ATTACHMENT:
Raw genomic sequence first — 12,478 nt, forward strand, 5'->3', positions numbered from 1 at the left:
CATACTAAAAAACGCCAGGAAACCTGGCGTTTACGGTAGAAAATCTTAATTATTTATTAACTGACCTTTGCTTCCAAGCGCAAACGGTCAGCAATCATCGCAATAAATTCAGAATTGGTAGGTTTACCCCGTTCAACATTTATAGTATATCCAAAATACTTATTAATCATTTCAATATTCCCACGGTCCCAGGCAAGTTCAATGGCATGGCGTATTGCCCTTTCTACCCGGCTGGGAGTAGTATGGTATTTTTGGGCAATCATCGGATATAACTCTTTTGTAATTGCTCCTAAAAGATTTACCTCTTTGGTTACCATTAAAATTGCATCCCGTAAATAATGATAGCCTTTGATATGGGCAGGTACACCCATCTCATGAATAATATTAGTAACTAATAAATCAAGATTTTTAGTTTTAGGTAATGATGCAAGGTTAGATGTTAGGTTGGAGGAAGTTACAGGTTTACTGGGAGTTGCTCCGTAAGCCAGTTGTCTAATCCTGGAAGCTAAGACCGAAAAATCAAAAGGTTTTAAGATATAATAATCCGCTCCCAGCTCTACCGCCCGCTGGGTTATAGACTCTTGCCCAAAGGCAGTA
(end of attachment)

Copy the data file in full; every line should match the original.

Raw genomic sequence first — 12,478 nt, forward strand, 5'->3', positions numbered from 1 at the left:
CATACTAAAAAACGCCAGGAAACCTGGCGTTTACGGTAGAAAATCTTAATTATTTATTAACTGACCTTTGCTTCCAAGCGCAAACGGTCAGCAATCATCGCAATAAATTCAGAATTGGTAGGTTTACCCCGTTCAACATTTATAGTATATCCAAAATACTTATTAATCATTTCAATATTCCCACGGTCCCAGGCAAGTTCAATGGCATGGCGTATTGCCCTTTCTACCCGGCTGGGAGTAGTATGGTATTTTTGGGCAATCATCGGATATAACTCTTTTGTAATTGCTCCTAAAAGATTTACCTCTTTGGTTACCATTAAAATTGCATCCCGTAAATAATGATAGCCTTTGATATGGGCAGGTACACCCATCTCATGAATAATATTAGTAACTAATAAATCAAGATTTTTAGTTTTAGGTAATGATGCAAGGTTAGATGTTAGGTTGGAGGAAGTTACAGGTTTACTGGGAGTTGCTCCGTAAGCCAGTTGTCTAATCCTGGAAGCTAAGACCGAAAAATCAAAAGGTTTTAAGATATAATAATCCGCTCCCAGCTCTACCGCCCGCTGGGTTATAGACTCTTGCCCAAAGGCAGTA